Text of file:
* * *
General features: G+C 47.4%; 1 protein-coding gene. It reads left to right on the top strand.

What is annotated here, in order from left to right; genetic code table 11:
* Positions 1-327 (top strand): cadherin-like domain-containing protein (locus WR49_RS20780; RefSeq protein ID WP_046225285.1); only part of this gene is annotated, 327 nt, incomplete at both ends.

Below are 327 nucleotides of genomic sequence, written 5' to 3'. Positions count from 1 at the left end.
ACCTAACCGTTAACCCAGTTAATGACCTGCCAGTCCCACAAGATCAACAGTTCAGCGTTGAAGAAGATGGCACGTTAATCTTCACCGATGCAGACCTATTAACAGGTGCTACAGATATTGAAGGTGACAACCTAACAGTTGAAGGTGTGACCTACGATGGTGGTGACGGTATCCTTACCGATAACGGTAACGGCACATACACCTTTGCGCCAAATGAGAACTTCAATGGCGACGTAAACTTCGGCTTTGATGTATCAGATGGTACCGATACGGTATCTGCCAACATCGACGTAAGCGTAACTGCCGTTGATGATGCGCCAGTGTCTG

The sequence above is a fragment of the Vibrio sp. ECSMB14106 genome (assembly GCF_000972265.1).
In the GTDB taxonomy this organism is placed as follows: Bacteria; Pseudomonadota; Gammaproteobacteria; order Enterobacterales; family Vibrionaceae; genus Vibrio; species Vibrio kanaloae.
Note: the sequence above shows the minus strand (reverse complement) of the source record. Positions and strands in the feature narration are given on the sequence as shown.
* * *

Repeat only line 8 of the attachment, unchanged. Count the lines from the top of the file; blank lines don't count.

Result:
Note: the sequence above shows the minus strand (reverse complement) of the source record. Positions and strands in the feature narration are given on the sequence as shown.